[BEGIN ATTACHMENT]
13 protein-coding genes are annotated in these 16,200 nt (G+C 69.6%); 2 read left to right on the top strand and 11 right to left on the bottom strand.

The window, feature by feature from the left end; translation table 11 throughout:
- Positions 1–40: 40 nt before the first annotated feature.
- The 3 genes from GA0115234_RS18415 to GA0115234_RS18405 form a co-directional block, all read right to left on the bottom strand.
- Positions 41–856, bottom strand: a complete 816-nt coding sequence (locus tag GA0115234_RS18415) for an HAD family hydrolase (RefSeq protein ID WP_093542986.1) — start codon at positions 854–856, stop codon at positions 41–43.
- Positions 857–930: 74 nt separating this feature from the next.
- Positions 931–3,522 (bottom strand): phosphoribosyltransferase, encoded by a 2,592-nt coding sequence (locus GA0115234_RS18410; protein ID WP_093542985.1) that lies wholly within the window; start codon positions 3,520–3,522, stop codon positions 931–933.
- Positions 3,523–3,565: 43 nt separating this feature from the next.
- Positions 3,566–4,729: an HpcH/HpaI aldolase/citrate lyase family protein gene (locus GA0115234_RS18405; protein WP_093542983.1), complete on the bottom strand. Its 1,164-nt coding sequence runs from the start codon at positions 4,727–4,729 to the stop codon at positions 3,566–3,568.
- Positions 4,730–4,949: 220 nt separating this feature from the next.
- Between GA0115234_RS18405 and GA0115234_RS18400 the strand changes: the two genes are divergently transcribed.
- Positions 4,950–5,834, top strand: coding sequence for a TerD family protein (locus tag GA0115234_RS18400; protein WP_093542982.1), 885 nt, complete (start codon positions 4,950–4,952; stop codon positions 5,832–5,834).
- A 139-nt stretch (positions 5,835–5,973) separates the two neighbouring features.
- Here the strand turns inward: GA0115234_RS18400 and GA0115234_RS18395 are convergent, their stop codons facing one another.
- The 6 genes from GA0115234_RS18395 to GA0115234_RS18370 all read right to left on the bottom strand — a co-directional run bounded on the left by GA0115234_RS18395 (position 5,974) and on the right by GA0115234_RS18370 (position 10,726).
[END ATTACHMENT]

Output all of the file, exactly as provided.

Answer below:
13 protein-coding genes are annotated in these 16,200 nt (G+C 69.6%); 2 read left to right on the top strand and 11 right to left on the bottom strand.

The window, feature by feature from the left end; translation table 11 throughout:
- Positions 1–40: 40 nt before the first annotated feature.
- The 3 genes from GA0115234_RS18415 to GA0115234_RS18405 form a co-directional block, all read right to left on the bottom strand.
- Positions 41–856, bottom strand: a complete 816-nt coding sequence (locus tag GA0115234_RS18415) for an HAD family hydrolase (RefSeq protein ID WP_093542986.1) — start codon at positions 854–856, stop codon at positions 41–43.
- Positions 857–930: 74 nt separating this feature from the next.
- Positions 931–3,522 (bottom strand): phosphoribosyltransferase, encoded by a 2,592-nt coding sequence (locus GA0115234_RS18410; protein ID WP_093542985.1) that lies wholly within the window; start codon positions 3,520–3,522, stop codon positions 931–933.
- Positions 3,523–3,565: 43 nt separating this feature from the next.
- Positions 3,566–4,729: an HpcH/HpaI aldolase/citrate lyase family protein gene (locus GA0115234_RS18405; protein WP_093542983.1), complete on the bottom strand. Its 1,164-nt coding sequence runs from the start codon at positions 4,727–4,729 to the stop codon at positions 3,566–3,568.
- Positions 4,730–4,949: 220 nt separating this feature from the next.
- Between GA0115234_RS18405 and GA0115234_RS18400 the strand changes: the two genes are divergently transcribed.
- Positions 4,950–5,834, top strand: coding sequence for a TerD family protein (locus tag GA0115234_RS18400; protein WP_093542982.1), 885 nt, complete (start codon positions 4,950–4,952; stop codon positions 5,832–5,834).
- A 139-nt stretch (positions 5,835–5,973) separates the two neighbouring features.
- Here the strand turns inward: GA0115234_RS18400 and GA0115234_RS18395 are convergent, their stop codons facing one another.
- The 6 genes from GA0115234_RS18395 to GA0115234_RS18370 all read right to left on the bottom strand — a co-directional run bounded on the left by GA0115234_RS18395 (position 5,974) and on the right by GA0115234_RS18370 (position 10,726).